Though the IT job market has picked up in the last year and now favours applicants over employers, the UK workforce is heading for a crisis which companies must address now.
Fewer women and young people are choosing careers in IT than even three years ago while at the same time the average age of workers is rising.
Bill Grubbs, COO of IT recruitment firm Spring Group, told silicon.com the result will be "huge staff shortages" in five to 10 years' time.
"The fact is there will be fewer workers and fewer skilled workers," he said.
Offshoring and outsourcing should be considered as remedies, according to Grubbs.
"[Businesses] need to set aside the emotion related to offshoring and outsourcing and bring all options to the table in order to be able to compete in the global marketplace," he said.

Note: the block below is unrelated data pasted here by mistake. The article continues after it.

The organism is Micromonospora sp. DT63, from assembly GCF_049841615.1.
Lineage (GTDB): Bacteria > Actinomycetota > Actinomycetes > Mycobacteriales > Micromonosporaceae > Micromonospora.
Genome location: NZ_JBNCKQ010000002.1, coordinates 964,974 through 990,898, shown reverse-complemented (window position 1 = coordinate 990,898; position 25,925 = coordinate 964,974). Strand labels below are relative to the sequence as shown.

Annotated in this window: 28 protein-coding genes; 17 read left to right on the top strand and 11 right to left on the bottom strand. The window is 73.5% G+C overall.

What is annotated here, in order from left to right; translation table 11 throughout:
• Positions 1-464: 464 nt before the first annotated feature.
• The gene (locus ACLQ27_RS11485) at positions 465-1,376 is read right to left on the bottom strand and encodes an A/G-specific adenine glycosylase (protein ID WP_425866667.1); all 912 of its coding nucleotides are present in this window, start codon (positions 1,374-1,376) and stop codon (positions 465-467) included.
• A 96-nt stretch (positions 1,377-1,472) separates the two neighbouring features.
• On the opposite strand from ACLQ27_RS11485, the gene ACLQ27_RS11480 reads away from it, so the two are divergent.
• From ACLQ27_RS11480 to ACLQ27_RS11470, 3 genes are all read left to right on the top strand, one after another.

Promising locations for IT talent include Eastern Europe and soon China, said Grubb, once more Chinese people learn English so the language barrier is overcome.
Other options for dealing with the skills shortage include luring and retaining IT staff with "open" policies such as flexible hours and the ability to work from home, as work-life balance is becoming more important to people, said Grubbs.
The IT industry as a whole would also do well to work on an image change that would help attract young people and women.
One way to do this, according to Grubbs, would be to promote the growing importance of business skills in IT.
IT is not just for hardcore techies, anymore. "Now IT staff wear suits and need to understand business issues as much as technical issues," he said.